Thus chemists and chemical engineers have answered the demand of the hour. With the boundless atmospheric nitrogen and with water power, the development of which has scarcely begun, man need never fear an insufficient nitrogenous food supply.
We are inclined to lament because of the extent to which some of our limited natural resources, such as iron, are being drawn upon. But if we compare the condition of the people of the United States now with that at the time when these resources were comparatively untouched we must admit that their use has added immensely to human comfort and progress, and that this increased comfort could have been gained in no other manner. In addition we must consider that, although much material is being used, the processes of putting it upon the market are gaining immensely in economy of operation through the studies of scientific men, and that much that we were in the habit of discarding is now used repeatedly. So that the total amounts taken from their terrestrial storehouses does not fairly represent the loss to humanity.
For instance, since the time of Tubal Cain until about the end of the fifteenth century iron ores were reduced in a crude forge where the yield ran from 100 to 300 pounds per charge—far less than a ton per day. Compare the continuous process of the modern blast-furnace producing 75,000 or more tons annually and think how many conveniences we should be deprived of if we were still limited to the primitive methods. Compare also the price per ton of pig iron from the old and the present processes and no doubt will remain that wastefulness is relatively immensely less in the iron industry now than then. Nor is iron once used discarded, but it is worked over into new forms and employed for other purposes.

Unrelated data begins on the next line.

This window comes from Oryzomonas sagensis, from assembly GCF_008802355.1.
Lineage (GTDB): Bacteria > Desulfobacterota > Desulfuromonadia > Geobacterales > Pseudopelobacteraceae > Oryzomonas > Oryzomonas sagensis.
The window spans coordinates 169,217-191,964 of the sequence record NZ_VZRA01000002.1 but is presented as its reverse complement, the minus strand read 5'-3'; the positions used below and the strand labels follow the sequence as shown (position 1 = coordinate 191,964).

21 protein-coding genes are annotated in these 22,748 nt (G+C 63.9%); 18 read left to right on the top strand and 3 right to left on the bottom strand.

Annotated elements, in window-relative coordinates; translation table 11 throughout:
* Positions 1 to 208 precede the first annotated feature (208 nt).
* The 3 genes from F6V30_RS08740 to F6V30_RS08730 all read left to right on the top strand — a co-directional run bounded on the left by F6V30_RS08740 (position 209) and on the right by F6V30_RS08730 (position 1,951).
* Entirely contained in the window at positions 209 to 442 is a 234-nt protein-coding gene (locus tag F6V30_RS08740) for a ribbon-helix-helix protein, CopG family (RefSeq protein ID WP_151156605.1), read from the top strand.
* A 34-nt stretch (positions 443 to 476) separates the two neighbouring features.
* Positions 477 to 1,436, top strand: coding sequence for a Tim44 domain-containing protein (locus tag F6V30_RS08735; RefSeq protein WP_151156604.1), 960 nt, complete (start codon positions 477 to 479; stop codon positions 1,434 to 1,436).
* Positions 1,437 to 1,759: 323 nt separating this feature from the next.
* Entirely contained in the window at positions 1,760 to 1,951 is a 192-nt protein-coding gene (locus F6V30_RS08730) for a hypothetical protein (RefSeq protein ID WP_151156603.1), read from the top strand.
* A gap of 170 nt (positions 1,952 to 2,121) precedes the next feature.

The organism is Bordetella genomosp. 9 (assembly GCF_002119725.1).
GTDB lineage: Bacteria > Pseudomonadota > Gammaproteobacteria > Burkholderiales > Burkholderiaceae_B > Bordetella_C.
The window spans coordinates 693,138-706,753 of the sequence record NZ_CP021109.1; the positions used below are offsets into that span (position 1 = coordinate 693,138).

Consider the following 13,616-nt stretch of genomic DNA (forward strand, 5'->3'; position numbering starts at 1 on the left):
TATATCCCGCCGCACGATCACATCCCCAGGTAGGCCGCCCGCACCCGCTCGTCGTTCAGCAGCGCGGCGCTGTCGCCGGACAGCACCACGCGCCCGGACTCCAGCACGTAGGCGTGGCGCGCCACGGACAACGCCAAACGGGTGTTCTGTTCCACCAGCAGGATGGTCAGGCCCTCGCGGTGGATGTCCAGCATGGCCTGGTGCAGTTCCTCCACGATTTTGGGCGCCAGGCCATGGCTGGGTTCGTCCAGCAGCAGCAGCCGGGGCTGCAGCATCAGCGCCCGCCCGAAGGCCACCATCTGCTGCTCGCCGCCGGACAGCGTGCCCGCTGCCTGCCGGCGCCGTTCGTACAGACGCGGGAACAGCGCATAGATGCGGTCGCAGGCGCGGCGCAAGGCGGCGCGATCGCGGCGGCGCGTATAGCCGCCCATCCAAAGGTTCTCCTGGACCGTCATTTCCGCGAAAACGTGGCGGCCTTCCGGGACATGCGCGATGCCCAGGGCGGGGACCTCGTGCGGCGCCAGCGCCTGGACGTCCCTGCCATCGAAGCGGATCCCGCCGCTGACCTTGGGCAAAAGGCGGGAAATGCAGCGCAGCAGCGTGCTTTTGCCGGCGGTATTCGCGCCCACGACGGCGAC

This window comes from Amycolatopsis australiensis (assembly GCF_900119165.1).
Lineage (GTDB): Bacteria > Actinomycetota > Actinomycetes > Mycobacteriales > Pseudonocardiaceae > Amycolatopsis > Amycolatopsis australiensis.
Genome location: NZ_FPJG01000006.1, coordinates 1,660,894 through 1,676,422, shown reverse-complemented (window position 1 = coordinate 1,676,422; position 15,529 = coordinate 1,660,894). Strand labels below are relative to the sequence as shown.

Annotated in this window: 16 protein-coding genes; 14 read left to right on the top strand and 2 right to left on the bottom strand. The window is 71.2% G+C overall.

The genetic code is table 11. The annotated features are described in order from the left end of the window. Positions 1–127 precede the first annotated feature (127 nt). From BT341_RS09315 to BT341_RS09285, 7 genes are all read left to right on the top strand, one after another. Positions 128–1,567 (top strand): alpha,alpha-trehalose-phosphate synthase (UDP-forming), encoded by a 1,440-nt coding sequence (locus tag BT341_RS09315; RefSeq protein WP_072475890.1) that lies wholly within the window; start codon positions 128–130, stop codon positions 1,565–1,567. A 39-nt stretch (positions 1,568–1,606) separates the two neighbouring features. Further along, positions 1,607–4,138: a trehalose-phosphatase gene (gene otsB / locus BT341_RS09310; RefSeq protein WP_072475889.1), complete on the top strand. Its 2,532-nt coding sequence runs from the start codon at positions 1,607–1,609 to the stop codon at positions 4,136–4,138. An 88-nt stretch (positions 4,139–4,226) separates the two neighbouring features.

Previous to 1856 the only means of producing steel was to laboriously remove the carbon from the pig iron in the puddling furnace, roll the iron into bars, slowly add the requisite carbon again by heating the two together for days, and melting or hammering to get a homogeneous product. But in 1856 Henry Bessemer announced his process for making steel from pig iron in one operation, a process so simple that we please ourselves by thinking that we might have invented it if it had not previously been done. Bessemer found it necessary only to burn out from the molten crude iron the impurities, carbon and silicon, by a blast of air forced into the bottom of his crucible, just as we stimulate the burning of fuel in our fireplaces by the use of a bellows. No fuel was added as the heat from the burning impurities was adequate to keep the mass melted until the change was complete. To the purified iron thus obtained he added the requisite amount of carbon and, in half an hour, had a dozen tons of steel. The price of steel rails before and after the Bessemer process came into vogue is a testimony not only to the knowledge of the metallurgist, but to the saving in time, labor